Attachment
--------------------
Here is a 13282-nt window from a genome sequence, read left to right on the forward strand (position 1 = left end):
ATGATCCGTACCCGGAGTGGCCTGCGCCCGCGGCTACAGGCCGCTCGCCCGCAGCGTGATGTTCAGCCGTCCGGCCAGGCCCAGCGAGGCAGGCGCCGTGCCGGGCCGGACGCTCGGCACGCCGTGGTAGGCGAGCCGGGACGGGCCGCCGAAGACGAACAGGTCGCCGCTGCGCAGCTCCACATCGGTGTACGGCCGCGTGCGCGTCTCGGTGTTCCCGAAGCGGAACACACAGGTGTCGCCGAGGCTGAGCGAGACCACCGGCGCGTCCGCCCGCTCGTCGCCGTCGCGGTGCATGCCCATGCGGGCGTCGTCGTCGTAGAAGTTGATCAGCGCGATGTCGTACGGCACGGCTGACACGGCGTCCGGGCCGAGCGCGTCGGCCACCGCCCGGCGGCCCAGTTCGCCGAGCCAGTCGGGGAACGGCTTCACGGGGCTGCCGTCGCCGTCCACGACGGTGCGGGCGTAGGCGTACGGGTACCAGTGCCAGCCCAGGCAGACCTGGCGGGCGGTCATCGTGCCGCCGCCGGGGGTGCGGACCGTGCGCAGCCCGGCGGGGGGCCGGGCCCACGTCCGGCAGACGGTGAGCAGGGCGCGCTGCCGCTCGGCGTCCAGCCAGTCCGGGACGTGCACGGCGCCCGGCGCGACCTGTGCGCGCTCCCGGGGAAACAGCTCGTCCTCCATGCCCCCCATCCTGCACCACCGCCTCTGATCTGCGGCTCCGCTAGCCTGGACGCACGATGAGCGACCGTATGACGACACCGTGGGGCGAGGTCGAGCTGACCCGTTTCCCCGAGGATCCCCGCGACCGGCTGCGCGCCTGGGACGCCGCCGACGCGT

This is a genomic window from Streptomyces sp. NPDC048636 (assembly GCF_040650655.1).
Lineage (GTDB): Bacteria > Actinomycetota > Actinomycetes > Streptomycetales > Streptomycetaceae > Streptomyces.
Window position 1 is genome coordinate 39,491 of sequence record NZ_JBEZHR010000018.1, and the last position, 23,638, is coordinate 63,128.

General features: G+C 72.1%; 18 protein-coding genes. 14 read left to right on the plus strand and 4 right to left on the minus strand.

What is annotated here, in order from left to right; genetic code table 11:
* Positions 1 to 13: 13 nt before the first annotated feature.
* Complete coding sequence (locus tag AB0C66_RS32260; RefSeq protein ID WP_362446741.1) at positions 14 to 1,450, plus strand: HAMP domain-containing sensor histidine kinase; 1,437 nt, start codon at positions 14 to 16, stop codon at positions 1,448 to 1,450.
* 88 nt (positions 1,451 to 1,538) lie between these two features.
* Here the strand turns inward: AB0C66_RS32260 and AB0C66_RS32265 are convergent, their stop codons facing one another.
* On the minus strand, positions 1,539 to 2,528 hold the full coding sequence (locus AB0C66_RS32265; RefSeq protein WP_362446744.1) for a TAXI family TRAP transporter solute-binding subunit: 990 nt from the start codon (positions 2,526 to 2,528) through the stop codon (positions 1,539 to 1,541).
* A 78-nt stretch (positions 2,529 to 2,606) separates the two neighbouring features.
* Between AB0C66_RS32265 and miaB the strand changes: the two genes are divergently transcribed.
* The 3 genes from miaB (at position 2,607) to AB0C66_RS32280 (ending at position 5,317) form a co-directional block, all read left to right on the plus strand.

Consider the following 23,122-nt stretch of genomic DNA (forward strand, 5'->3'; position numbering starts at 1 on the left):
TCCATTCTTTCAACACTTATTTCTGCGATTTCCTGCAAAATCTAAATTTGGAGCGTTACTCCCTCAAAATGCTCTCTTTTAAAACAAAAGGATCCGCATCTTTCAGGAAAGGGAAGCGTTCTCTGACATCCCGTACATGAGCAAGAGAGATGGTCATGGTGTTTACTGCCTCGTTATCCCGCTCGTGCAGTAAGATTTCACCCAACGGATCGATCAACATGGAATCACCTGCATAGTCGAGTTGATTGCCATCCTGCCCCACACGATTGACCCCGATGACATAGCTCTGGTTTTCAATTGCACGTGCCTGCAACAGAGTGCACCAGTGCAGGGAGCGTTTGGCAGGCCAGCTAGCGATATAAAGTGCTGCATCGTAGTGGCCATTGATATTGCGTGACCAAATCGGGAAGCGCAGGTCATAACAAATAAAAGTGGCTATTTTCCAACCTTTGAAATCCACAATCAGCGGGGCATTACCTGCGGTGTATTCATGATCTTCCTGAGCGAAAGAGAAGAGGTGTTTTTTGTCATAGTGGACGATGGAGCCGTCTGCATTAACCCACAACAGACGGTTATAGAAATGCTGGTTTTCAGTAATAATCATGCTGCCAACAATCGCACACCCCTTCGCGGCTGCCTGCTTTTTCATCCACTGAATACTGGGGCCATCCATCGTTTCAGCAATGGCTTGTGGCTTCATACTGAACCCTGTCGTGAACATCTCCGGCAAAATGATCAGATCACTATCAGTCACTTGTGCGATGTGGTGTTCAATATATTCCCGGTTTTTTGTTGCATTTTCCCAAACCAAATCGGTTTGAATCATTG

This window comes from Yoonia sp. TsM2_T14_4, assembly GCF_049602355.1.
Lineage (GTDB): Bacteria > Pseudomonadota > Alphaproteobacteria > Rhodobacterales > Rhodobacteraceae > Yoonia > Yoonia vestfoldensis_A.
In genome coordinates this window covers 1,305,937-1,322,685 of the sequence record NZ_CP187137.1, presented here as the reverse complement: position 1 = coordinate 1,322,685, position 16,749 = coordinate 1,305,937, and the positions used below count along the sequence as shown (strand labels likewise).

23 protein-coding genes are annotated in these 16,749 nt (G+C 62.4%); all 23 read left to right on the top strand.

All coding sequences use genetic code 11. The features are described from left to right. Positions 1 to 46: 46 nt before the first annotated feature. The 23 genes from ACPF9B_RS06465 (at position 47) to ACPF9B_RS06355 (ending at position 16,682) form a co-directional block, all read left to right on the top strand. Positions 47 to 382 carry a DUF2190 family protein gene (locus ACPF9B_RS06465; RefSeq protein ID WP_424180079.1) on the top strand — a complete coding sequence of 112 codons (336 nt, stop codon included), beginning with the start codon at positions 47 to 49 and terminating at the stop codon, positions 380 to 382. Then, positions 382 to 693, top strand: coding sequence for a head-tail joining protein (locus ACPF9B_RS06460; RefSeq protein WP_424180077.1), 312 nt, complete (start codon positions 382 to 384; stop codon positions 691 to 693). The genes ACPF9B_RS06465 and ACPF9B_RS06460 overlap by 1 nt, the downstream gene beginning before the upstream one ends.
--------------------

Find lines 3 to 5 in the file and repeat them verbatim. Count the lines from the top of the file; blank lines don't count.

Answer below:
This is a genomic window from Streptomyces sp. NPDC048636 (assembly GCF_040650655.1).
Lineage (GTDB): Bacteria > Actinomycetota > Actinomycetes > Streptomycetales > Streptomycetaceae > Streptomyces.
Window position 1 is genome coordinate 39,491 of sequence record NZ_JBEZHR010000018.1, and the last position, 23,638, is coordinate 63,128.